Patrick Keller is an educator, blogger, and the host of the Big Séance Podcast, which is a place for paranerds to have an open discussion on all things paranormal, but specifically topics like ghosts and hauntings, paranormal research, spirit communication, psychics and mediums, and life after death. He’s the founder of the now inactive Missouri Spirit Seekers and has spent a lot of time experimenting with spirit communication tools and techniques, such as EVP. Patrick also has a passion for spending hours at a time in cemeteries and loves cemetery photography. Visit BigSeance.com! View all posts by Patrick Keller

5 responses to “Introducing my Cemetery Grave Adoptions for 2014

  • scoobyclue

    Hier Ruht is Here rests in German. I love this idea.

  • corianne

    I grew up in a town several hours away from the town where my Dad grew up, and where his parents are buried. As a child, we visited several times a year, and every time, we’d place flowers on my grandparent’s graves.

    When I was a young teenager, I noticed the grave of a baby named William nearby who had the same last name. I asked my dad if he knew who this baby was. He said “oh, that’s my brother. He died before I was born.”

    My Dad has a large family, many of whom live in the area of the town when my grandparents are buried. I was aware that he had an older brother that only lived a few days before he died, but I’ve never heard William mentioned or talked about as we shared family history.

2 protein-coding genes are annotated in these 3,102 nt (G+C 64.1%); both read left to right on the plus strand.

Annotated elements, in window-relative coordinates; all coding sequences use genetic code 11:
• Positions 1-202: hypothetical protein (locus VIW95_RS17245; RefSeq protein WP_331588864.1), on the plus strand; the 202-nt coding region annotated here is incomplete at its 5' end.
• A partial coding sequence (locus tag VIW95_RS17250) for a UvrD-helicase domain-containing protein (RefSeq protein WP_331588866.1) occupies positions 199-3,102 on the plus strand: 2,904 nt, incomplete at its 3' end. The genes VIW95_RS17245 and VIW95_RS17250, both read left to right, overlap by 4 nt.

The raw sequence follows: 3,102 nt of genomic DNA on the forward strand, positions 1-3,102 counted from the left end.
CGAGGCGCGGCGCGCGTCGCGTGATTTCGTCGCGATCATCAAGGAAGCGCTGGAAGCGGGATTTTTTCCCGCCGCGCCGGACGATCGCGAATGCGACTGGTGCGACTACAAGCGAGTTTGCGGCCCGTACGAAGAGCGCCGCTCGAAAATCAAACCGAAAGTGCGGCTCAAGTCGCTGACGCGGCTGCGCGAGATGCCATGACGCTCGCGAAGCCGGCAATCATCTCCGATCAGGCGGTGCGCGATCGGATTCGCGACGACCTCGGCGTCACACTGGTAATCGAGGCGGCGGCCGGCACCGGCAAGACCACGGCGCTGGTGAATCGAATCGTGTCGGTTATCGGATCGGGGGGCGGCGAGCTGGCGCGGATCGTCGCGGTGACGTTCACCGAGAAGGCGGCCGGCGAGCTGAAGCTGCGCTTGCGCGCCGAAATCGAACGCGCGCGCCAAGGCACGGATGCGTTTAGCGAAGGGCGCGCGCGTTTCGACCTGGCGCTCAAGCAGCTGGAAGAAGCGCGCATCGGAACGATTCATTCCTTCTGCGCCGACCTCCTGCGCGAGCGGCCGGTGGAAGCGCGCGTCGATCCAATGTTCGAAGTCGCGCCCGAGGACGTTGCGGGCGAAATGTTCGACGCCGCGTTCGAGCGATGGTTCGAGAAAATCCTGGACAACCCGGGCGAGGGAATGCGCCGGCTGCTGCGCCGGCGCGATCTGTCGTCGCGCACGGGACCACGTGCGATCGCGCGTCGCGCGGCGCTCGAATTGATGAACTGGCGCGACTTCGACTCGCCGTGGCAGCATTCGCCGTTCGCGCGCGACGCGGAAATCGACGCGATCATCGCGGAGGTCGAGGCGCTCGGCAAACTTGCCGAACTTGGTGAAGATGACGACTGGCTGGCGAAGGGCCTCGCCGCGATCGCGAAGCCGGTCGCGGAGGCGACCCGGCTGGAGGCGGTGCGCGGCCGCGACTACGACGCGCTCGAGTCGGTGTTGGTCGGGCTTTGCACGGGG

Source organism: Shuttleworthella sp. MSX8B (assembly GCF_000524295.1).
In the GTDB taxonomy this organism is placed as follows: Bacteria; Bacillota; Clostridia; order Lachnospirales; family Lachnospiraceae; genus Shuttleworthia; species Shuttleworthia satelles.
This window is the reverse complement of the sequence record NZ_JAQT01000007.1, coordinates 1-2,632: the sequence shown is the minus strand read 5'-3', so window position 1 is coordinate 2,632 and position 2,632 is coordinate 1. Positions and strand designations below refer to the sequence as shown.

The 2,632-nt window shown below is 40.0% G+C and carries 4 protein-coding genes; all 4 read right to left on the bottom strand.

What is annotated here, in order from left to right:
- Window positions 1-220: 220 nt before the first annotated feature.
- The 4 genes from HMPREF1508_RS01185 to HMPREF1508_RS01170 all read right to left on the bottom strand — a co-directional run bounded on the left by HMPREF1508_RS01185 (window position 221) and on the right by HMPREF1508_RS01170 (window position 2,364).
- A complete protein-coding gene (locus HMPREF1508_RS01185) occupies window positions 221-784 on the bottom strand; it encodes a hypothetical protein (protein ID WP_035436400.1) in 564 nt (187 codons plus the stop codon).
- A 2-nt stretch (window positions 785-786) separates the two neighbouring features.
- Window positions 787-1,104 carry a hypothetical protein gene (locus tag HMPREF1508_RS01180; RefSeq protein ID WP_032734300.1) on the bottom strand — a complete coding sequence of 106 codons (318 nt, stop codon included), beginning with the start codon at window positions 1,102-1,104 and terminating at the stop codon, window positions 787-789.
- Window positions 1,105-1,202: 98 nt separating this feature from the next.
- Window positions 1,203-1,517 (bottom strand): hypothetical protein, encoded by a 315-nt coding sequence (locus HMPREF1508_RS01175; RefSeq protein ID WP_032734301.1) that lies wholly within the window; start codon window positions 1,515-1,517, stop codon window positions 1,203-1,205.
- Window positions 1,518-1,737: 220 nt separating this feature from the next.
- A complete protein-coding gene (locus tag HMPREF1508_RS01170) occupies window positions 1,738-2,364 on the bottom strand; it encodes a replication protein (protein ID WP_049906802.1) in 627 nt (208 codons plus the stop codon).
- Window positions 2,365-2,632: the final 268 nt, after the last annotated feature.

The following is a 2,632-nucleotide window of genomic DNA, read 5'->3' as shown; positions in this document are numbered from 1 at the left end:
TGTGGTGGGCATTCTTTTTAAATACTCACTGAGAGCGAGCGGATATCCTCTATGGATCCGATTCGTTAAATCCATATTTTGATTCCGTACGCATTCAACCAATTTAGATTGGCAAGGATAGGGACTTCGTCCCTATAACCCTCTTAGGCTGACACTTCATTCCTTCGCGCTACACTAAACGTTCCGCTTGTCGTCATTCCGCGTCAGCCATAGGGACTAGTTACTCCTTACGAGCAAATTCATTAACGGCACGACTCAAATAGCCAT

Since then, I’ve made a point of bringing flowers for William when I visit my grandparent’s graves. He’s family, even if he’s been forgotten. I’m surprised at how close I’ve grown to William. I’ve also noticed that more of my family members talking about visiting William and my Grandparents, and he’s started showing up on lists and projects involving Dad’s brother’s and sisters.

    I’ve moved even further away from the town where my Grandparents and William are buried, but I still make a point of going to see him when I’m in town.

Leave a Reply

Fill in your details below or click an icon to log in:

WordPress.com Logo

You are commenting using your WordPress.com account. Log Out / Change )

Twitter picture

You are commenting using your Twitter account. Log Out / Change )

Facebook photo

You are commenting using your Facebook account. Log Out / Change )

Google+ photo

You are commenting using your Google+ account. Log Out / Change )

Connecting to %s

%d bloggers like this: